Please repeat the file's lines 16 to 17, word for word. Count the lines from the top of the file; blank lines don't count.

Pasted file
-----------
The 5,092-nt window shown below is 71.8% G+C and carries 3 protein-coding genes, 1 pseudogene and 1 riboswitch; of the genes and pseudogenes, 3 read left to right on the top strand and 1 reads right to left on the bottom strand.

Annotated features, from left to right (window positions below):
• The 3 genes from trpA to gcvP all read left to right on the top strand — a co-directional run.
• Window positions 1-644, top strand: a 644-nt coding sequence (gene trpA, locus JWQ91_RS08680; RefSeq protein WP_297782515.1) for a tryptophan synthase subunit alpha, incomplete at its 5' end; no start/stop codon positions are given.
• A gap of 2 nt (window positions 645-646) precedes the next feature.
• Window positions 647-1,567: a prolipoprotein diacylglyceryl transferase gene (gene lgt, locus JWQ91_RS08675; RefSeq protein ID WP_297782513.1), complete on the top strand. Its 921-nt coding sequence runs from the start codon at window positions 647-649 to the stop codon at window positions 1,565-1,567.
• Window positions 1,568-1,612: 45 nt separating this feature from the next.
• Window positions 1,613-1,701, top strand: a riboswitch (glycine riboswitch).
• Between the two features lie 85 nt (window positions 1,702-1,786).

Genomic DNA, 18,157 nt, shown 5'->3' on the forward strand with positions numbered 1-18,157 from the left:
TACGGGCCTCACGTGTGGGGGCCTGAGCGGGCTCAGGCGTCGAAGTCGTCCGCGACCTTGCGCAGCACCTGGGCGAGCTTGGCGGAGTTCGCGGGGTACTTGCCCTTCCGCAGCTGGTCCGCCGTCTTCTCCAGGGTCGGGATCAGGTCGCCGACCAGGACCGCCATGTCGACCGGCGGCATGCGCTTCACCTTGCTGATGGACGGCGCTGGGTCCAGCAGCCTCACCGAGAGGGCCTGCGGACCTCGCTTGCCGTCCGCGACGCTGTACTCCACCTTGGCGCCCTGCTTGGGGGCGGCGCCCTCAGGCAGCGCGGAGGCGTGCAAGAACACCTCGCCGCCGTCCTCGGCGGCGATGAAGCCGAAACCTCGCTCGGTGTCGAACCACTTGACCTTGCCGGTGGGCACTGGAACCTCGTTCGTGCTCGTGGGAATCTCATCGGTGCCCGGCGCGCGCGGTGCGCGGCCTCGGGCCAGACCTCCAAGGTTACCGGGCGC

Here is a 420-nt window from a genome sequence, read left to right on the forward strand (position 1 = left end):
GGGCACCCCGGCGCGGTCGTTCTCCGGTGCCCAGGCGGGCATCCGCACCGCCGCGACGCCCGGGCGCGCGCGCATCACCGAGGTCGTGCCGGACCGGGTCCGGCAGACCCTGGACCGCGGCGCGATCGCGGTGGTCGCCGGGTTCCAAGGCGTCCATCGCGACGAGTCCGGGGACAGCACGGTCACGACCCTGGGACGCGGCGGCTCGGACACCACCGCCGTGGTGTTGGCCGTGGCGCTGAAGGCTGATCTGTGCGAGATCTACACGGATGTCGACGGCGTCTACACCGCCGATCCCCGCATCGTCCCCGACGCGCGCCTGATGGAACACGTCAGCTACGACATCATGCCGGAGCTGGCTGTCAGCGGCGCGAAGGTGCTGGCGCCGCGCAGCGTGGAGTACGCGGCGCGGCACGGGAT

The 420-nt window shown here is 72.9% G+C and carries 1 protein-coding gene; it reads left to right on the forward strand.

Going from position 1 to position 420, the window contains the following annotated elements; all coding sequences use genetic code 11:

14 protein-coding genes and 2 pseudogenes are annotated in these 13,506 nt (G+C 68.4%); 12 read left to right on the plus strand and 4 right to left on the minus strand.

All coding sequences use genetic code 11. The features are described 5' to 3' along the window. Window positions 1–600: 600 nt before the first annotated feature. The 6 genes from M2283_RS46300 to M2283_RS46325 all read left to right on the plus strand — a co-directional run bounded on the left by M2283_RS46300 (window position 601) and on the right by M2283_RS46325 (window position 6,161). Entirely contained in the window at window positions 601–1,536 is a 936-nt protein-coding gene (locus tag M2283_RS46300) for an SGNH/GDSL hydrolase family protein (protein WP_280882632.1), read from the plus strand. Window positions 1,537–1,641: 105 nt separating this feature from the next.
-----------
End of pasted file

14 protein-coding genes and 2 pseudogenes are annotated in these 13,506 nt (G+C 68.4%); 12 read left to right on the plus strand and 4 right to left on the minus strand.

All coding sequences use genetic code 11. The features are described 5' to 3' along the window. Window positions 1–600: 600 nt before the first annotated feature. The 6 genes from M2283_RS46300 to M2283_RS46325 all read left to right on the plus strand — a co-directional run bounded on the left by M2283_RS46300 (window position 601) and on the right by M2283_RS46325 (window position 6,161). Entirely contained in the window at window positions 601–1,536 is a 936-nt protein-coding gene (locus tag M2283_RS46300) for an SGNH/GDSL hydrolase family protein (protein WP_280882632.1), read from the plus strand. Window positions 1,537–1,641: 105 nt separating this feature from the next.